Virtual Gallery Summer 2021
My artwork takes a broad look at humanity and how we relate to each other and our place in the universe. I suppose focusing on one specific aspect of this concept is less important to me than pursuing it in a broad sense. As Carl Sagan, Neil deGrasse Tyson, Brian Cox, and other scientists are influencing my thought process more intensely in the recent past, I notice my work has become celestial and abstract. I thoroughly enjoy experimentation, not only with subject matter, but how I utilize the medium of choice, mostly acrylic.
Recently, I've become more interested in the idea of quantum entanglement, and have tried to represent that, at least in some sense, in my paintings.
My creative work includes acrylic paint, grey glass tile, paper mache and 3-Dimensional materials. The main focus is an asian woman in a kimono. She is in the center of the art piece with her mouth covered by a folding hand fan. The color scheme consist of contrasting colors of orange, blue and warm complimentary colors.
My paintings provide new perspectives to everyday spaces through the act of flipping, turning, shifting, and rearranging personal surroundings. In the face of a global pandemic where we are advised to keep a six-foot-distance from people in our communities, we face a reality where we are continually considering the space between ourselves and others. Within the in-between space from others lies room for exploration of the objects, creatures, and structures which make up our realities. My paintings contain images that are more than everyday spaces; these are emotionally and personally charged places that I have selected to paint. These are remembered spaces from my past that I have questioned, altered, revisited, and tried to see in a new way.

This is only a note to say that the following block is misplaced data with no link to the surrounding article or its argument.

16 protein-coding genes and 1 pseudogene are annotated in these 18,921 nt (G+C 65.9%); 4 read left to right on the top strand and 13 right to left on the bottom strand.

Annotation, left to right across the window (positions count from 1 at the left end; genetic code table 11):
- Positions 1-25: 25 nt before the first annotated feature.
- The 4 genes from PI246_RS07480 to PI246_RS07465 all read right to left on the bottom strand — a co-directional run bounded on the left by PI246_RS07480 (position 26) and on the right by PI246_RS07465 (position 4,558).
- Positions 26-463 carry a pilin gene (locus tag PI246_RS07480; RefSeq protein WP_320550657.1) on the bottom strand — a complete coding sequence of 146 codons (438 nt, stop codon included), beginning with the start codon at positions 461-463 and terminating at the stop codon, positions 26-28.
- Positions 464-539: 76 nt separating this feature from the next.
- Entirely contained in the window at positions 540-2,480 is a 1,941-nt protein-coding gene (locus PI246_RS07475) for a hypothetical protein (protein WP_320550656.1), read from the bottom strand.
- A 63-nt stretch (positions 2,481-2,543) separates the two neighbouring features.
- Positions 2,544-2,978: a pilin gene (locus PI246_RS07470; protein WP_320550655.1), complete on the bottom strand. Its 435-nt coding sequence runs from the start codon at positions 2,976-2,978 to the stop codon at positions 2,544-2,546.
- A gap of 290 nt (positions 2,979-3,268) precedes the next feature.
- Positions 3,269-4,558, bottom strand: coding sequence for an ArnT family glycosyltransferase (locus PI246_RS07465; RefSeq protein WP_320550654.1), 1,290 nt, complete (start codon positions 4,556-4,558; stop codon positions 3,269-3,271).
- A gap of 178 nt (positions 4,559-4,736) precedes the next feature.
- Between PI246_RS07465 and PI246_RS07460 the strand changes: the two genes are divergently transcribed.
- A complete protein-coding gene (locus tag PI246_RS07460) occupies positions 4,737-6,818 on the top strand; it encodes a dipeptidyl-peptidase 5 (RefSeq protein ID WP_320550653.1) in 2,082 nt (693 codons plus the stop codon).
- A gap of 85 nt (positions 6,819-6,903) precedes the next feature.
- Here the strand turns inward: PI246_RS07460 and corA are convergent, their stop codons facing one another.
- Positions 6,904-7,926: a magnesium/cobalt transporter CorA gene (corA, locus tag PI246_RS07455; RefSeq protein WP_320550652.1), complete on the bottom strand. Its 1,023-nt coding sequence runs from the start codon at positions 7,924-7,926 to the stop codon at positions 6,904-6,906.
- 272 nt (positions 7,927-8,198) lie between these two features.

I seek to confuse our spatial understanding on the canvas as an attempt to dismantle my own preconceived expectations surrounding the human/space hierarchy found in painting. What lies at the root of each of these images is how our we simultaneously alter ourselves to our environment and how these spaces are altered by our presence. Through a continual dialogue between humans and that which exists around us we can foster a mutually beneficial and respectful interaction to promote a healthy ecology throughout all spaces.
Originally from the Pacific Northwest, I received my Bachelor of Fine Art at the School of the Art Institute of Chicago in 2019 and my Master of Fine Art from Washington State University in May of 2021.
The pieces here are part of a larger body of work titled, "The Width of a Circle". All the pieces include at least one circle. I love the shape of a circle, and what it can represent. Beginnings, endings, coming full circle, starting again, potential, wholeness, separateness, protection, and even joy.
I am currently working on a series of paintings that are inspired by petroglyphs & cave drawings.